Every program is different, this is why its is important to have the conversation with an academic adviser. You could have this conversation before accepting your admission and base your decisions on which college offers the quickest path.

Community colleges offer courses during the summer and winter. Even if you ship during the summer you can move some of your work load out side of the normal semester during winter. Alternatively University Of North Dakota offers many online self paced courses. Calc 1-3 and Dif EQs are almost always on the critical path of an engineering program. If you can complete those four classes prior to entering into a program you may be able to shave off a year. If you complete one lesson a day each of those UND courses take a month.

You are wise beyond your years to observe anti-union sentiment on this site for whatever reason. Union worked out well for me , maybe not for others. Free education for a well paying job is hard to walk away from. Not totally free. You will have a commitment to the union. Shit ain’t totally free. The armed forces have a similar requirement, but at much lower pay. Hope you find a spot somewhere before another person gets in front of you. Trust me or not, there are many behind you waiting for an opportunity.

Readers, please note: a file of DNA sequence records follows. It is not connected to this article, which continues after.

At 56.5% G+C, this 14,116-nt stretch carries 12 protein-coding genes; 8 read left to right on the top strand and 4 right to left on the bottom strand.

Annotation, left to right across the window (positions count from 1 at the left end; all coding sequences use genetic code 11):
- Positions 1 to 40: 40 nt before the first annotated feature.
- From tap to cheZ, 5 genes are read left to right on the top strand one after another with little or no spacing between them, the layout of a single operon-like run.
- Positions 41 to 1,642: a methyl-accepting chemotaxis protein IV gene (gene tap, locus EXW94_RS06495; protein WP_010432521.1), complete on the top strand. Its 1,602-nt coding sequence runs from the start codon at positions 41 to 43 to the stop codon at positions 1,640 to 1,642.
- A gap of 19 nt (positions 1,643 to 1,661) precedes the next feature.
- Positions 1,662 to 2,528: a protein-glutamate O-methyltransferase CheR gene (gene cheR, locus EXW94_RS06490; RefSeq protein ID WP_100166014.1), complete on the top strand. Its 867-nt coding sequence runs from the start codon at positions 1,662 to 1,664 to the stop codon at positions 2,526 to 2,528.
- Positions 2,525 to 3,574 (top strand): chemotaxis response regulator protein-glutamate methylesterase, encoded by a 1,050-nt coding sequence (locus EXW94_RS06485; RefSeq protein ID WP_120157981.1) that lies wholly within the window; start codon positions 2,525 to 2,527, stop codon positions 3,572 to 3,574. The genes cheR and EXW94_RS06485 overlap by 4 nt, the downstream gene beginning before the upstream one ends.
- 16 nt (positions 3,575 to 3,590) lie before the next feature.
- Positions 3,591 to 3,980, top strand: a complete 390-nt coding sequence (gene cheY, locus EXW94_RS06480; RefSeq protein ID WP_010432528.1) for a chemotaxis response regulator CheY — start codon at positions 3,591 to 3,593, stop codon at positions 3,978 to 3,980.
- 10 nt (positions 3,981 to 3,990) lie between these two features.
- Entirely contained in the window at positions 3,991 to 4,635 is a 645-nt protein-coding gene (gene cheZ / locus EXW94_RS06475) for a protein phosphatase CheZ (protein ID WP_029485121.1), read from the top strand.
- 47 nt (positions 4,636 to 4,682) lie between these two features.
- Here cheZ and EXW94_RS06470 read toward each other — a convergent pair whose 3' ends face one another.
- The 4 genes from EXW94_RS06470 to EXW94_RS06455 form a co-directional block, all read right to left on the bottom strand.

I second this. Zero experience to Unlimited 3AE in two years with a guaranteed job at the end is really sweet. Even if it’s a bad paying 3AE job, I assume it’s at least 75k/year… Surely…

Then at the end of the 5 years, if you’re not satisfied with life in AMO, then take your talents elsewhere.

Onboard with that Hawsepiper. Gotta get your hands dirty first, then figure it out.

You could probably do it in 3 years. The academies will likely not promise you 3 years because it’s hard to do but it’s possible. I know at Maine there are a lot of fall only and spring only classes and YOU have to know what classes you need and work out how you’ll get into them all in time. I expect that’s an issue at all the academies because they’re all small and have limited teachers.

The big problem here is that I won’t know if I got into TECH until after the fall semester for the Texas academy starts, so it’s a gamble to wait.